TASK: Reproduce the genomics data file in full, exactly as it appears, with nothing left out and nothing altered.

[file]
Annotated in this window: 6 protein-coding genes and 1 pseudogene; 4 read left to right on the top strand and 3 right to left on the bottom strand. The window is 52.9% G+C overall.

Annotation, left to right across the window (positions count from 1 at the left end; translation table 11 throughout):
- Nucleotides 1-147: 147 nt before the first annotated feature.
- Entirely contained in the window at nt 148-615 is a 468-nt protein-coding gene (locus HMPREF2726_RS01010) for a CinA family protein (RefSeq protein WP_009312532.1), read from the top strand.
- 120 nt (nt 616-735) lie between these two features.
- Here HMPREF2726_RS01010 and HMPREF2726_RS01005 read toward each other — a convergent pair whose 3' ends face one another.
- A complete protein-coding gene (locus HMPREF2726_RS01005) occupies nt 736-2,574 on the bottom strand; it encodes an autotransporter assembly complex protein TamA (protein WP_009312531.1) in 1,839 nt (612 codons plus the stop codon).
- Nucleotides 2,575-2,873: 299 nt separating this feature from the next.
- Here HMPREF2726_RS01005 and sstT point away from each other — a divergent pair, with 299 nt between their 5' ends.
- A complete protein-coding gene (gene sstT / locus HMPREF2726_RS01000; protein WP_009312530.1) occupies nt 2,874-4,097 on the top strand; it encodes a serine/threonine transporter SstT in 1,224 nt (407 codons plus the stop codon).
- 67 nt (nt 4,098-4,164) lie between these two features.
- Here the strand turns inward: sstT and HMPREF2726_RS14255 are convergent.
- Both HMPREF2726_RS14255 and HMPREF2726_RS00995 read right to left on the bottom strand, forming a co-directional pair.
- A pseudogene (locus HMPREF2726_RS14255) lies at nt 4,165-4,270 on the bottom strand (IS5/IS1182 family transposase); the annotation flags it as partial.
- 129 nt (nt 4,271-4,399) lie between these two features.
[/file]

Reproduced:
Annotated in this window: 6 protein-coding genes and 1 pseudogene; 4 read left to right on the top strand and 3 right to left on the bottom strand. The window is 52.9% G+C overall.

Annotation, left to right across the window (positions count from 1 at the left end; translation table 11 throughout):
- Nucleotides 1-147: 147 nt before the first annotated feature.
- Entirely contained in the window at nt 148-615 is a 468-nt protein-coding gene (locus HMPREF2726_RS01010) for a CinA family protein (RefSeq protein WP_009312532.1), read from the top strand.
- 120 nt (nt 616-735) lie between these two features.
- Here HMPREF2726_RS01010 and HMPREF2726_RS01005 read toward each other — a convergent pair whose 3' ends face one another.
- A complete protein-coding gene (locus HMPREF2726_RS01005) occupies nt 736-2,574 on the bottom strand; it encodes an autotransporter assembly complex protein TamA (protein WP_009312531.1) in 1,839 nt (612 codons plus the stop codon).
- Nucleotides 2,575-2,873: 299 nt separating this feature from the next.
- Here HMPREF2726_RS01005 and sstT point away from each other — a divergent pair, with 299 nt between their 5' ends.
- A complete protein-coding gene (gene sstT / locus HMPREF2726_RS01000; protein WP_009312530.1) occupies nt 2,874-4,097 on the top strand; it encodes a serine/threonine transporter SstT in 1,224 nt (407 codons plus the stop codon).
- 67 nt (nt 4,098-4,164) lie between these two features.
- Here the strand turns inward: sstT and HMPREF2726_RS14255 are convergent.
- Both HMPREF2726_RS14255 and HMPREF2726_RS00995 read right to left on the bottom strand, forming a co-directional pair.
- A pseudogene (locus HMPREF2726_RS14255) lies at nt 4,165-4,270 on the bottom strand (IS5/IS1182 family transposase); the annotation flags it as partial.
- 129 nt (nt 4,271-4,399) lie between these two features.